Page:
Caring for “Do-Not-Wash” Sports Gear

Whether you’re more active in the summer or the winter months, a lot of gear is not washing machine friendly—which left unaddressed can lead to mold, stench, and even ruined equipment. Whether you are into water sports, winter sports, or the more relaxing savasanas of yoga, your stuff is likely to take a beating from dirt, grime, germs, and even mold and mildew if you’re not careful. 

Luckily, with regular care and maintenance, you can extend the life of all your various sports gear, and keep it all smelling as fresh as the day you brought it home. Many essential oils have antifungal, antimicrobial, and antibacterial properties, which means they can be used to combat smells, treat mold, and prevent the build-up of bacteria and microbes. From running shoes to gym bags, ski boots to yoga mats, here’s how to keep your sports gear at its record-setting prime.

Benefits of Cleaning with Essential Oils 

The conundrum of sports gear: it’s the most likely to get dirty, and the least likely to be machine washable. And even for items that technically can go in the wash, that doesn’t mean it’s easy or practical to do so. Especially for the athlete who practices every day, or the slope-hopping skier on a weeklong trip—figuring out day-to-day maintenance is key. 

In most cases, this will require a two-pronged approach. With our easy essential oil spray recipe, gear can be kept fresh day in, and day out, so deeper cleans can be saved for a rainy day. It’s much harder (although not impossible) to clean items that have already succumbed to life as a musty biohazard, so it’s always best to prevent equipment from getting there, in the first place. There is no better breeding ground for bacteria and mold than a sweaty hiking boot left in a dark gym bag, but with a little TLC and some mindful habits, this problem can be avoided entirely.

Wondering why it’s not better just to use disinfecting wipes or sprays? The answer is simple: safer ingredients. Many household cleaning products are guilty of not listing all of their ingredients, which is suspicious at best, and toxic at worst. Some are known to contain chemicals that the EPA has defined as harmful or highly irritating. Further, those same chemicals aren’t good for gear, either. Bleach has been shown to have deeply corrosive effects on both plastic and metal, which is bad news for the lifespan of any sports equipment treated with it. Considering that natural alternatives are often just as effective, it simply isn’t worth the risk.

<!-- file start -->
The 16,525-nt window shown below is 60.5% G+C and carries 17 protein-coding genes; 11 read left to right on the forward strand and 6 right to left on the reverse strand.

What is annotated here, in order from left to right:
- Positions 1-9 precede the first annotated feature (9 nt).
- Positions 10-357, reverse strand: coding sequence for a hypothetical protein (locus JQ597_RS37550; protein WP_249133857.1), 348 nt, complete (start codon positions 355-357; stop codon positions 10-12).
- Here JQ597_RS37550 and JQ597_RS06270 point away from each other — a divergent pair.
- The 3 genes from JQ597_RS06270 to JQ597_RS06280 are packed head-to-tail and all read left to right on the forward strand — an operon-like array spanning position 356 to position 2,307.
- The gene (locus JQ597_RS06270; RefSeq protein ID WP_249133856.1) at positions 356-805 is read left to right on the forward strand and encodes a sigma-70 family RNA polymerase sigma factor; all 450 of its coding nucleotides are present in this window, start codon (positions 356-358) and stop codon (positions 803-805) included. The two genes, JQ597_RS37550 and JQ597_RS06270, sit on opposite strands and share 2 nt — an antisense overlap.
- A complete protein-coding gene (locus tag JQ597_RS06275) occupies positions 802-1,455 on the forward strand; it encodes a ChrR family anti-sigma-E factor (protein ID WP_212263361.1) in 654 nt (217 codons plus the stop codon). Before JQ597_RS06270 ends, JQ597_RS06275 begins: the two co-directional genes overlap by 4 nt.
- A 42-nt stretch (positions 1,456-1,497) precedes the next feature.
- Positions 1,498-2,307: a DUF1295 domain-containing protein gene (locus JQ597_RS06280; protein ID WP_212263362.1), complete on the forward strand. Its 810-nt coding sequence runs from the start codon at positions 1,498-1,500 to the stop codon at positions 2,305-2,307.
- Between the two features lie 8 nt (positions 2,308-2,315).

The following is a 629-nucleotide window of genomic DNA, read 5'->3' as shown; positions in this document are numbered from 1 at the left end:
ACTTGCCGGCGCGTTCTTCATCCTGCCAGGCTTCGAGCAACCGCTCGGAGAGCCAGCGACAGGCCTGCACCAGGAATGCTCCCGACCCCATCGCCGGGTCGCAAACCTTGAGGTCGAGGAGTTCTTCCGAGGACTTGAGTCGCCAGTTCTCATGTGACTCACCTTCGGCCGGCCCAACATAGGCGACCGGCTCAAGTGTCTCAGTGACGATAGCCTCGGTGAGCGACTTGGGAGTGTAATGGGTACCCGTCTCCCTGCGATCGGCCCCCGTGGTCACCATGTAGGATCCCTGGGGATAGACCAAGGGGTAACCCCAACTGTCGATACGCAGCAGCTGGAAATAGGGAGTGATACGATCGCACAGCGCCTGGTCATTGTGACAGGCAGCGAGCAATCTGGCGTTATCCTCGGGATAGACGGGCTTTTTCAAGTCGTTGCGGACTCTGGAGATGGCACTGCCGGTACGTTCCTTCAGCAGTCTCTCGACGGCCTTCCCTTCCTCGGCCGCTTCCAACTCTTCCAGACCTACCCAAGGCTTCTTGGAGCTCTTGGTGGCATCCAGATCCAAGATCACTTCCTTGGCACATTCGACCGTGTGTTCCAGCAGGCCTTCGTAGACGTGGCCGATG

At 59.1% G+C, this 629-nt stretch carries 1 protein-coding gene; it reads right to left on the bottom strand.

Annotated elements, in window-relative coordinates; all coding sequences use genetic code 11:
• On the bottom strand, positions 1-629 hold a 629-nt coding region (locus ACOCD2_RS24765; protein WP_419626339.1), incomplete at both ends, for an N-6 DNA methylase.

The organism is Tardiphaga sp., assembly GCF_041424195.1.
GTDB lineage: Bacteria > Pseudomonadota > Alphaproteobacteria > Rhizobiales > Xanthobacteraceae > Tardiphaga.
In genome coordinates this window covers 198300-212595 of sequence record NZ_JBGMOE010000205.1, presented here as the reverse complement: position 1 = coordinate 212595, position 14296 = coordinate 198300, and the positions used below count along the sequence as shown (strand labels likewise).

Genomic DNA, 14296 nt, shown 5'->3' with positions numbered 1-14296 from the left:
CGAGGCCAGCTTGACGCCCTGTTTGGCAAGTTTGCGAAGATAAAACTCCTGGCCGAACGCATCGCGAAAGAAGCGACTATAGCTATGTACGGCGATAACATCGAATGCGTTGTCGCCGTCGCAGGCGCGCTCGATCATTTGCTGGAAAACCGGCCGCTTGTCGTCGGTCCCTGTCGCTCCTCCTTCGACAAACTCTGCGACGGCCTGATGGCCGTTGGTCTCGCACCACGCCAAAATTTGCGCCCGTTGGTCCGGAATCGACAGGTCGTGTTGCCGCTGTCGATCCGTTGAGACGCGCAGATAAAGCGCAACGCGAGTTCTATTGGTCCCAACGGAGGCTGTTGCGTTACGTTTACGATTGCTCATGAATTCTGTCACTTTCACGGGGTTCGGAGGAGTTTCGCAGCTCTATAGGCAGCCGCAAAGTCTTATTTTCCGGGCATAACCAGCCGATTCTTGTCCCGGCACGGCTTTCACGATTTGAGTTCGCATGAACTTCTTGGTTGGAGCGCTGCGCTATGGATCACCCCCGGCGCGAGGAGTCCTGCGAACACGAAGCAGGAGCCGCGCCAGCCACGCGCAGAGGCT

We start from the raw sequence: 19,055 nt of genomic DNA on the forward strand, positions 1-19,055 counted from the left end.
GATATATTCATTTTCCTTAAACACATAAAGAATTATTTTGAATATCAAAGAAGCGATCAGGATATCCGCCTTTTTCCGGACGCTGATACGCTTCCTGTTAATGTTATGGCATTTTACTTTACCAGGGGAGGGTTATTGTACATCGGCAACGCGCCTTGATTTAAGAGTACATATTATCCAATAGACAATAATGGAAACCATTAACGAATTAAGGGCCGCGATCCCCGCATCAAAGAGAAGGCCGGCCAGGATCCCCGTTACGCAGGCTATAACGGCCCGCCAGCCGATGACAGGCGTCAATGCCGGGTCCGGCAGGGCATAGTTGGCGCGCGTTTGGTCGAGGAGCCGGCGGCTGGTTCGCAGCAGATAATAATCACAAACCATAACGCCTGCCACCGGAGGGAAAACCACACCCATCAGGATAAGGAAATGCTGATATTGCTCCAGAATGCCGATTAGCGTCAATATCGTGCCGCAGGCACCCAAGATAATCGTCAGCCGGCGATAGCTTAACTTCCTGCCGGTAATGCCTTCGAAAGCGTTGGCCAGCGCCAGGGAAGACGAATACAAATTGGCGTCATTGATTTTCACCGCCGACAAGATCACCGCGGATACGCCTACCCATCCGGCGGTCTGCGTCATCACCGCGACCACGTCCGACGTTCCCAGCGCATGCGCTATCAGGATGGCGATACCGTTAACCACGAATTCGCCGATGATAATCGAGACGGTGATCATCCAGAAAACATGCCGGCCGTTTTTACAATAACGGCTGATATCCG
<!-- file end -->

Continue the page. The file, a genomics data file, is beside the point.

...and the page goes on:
Of less consequence, although arguably just as important, essential oils smell better. Skip the artificial fragrances that are so common with commercial products, and take advantage of the performance-enhancing benefits of oils instead. With many antiseptic oil options including orange, clove, tea tree, and peppermint—DIY cleaning sprays can be customized easily to suit the season and personal preference.

Gear Care 101

From bags, to mats, to boots, and bikes—there are a few important principles to keep in mind when it comes to caring for any and all sports equipment. Whether it’s dirt, salt, or UV rays; exposure to the elements takes its toll. Keep the following best practices in mind when using, cleaning, and storing various accoutrement:

  • Keep It Dry: When it comes to gear, public enemy number one is prolonged moisture. Sweat and moisture are expected and unavoidable—however it’s critical to let items air dry before storing them for any length of time. Loosen laces; remove boots or insoles; hang coats, hats, and gloves; and don’t zip up or put away your runnings vests or gym bags until everything is completely dry. Be mindful of metal components, which are prone to rust.
  • Keep It Cool: Unfortunately, just because things need to be allowed to dry, doesn’t mean it’s a good idea to use a blow dryer or heater to dry things more quickly. Sudden changes in temperature, and especially spikes in heat, can dry out plastic and rubber and cause them to crack over time. Always let items air dry and store them in a place with a relatively stable temperature. As tempting as it may be, avoid storing items in vehicles (this will save them being stolen as well!).